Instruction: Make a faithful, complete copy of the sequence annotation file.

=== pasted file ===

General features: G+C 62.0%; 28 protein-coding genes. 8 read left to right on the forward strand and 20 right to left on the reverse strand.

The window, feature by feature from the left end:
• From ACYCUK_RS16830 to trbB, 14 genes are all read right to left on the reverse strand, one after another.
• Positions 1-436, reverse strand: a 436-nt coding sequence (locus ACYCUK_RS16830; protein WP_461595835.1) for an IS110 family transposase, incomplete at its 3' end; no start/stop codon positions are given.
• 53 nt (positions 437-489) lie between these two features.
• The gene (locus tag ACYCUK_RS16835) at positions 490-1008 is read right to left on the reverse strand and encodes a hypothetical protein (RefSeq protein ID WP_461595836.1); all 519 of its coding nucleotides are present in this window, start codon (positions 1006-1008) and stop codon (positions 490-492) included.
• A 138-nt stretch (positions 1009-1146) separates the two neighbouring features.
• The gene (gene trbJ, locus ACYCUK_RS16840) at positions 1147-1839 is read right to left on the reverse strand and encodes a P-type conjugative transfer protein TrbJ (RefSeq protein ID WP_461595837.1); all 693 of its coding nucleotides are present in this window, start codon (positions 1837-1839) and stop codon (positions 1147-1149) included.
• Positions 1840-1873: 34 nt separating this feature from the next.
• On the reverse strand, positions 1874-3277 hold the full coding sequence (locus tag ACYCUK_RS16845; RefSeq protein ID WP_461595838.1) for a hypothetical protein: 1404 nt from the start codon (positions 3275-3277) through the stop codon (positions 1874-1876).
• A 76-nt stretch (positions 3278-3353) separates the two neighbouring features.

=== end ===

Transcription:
General features: G+C 62.0%; 28 protein-coding genes. 8 read left to right on the forward strand and 20 right to left on the reverse strand.

The window, feature by feature from the left end:
• From ACYCUK_RS16830 to trbB, 14 genes are all read right to left on the reverse strand, one after another.
• Positions 1-436, reverse strand: a 436-nt coding sequence (locus ACYCUK_RS16830; protein WP_461595835.1) for an IS110 family transposase, incomplete at its 3' end; no start/stop codon positions are given.
• 53 nt (positions 437-489) lie between these two features.
• The gene (locus tag ACYCUK_RS16835) at positions 490-1008 is read right to left on the reverse strand and encodes a hypothetical protein (RefSeq protein ID WP_461595836.1); all 519 of its coding nucleotides are present in this window, start codon (positions 1006-1008) and stop codon (positions 490-492) included.
• A 138-nt stretch (positions 1009-1146) separates the two neighbouring features.
• The gene (gene trbJ, locus ACYCUK_RS16840) at positions 1147-1839 is read right to left on the reverse strand and encodes a P-type conjugative transfer protein TrbJ (RefSeq protein ID WP_461595837.1); all 693 of its coding nucleotides are present in this window, start codon (positions 1837-1839) and stop codon (positions 1147-1149) included.
• Positions 1840-1873: 34 nt separating this feature from the next.
• On the reverse strand, positions 1874-3277 hold the full coding sequence (locus tag ACYCUK_RS16845; RefSeq protein ID WP_461595838.1) for a hypothetical protein: 1404 nt from the start codon (positions 3275-3277) through the stop codon (positions 1874-1876).
• A 76-nt stretch (positions 3278-3353) separates the two neighbouring features.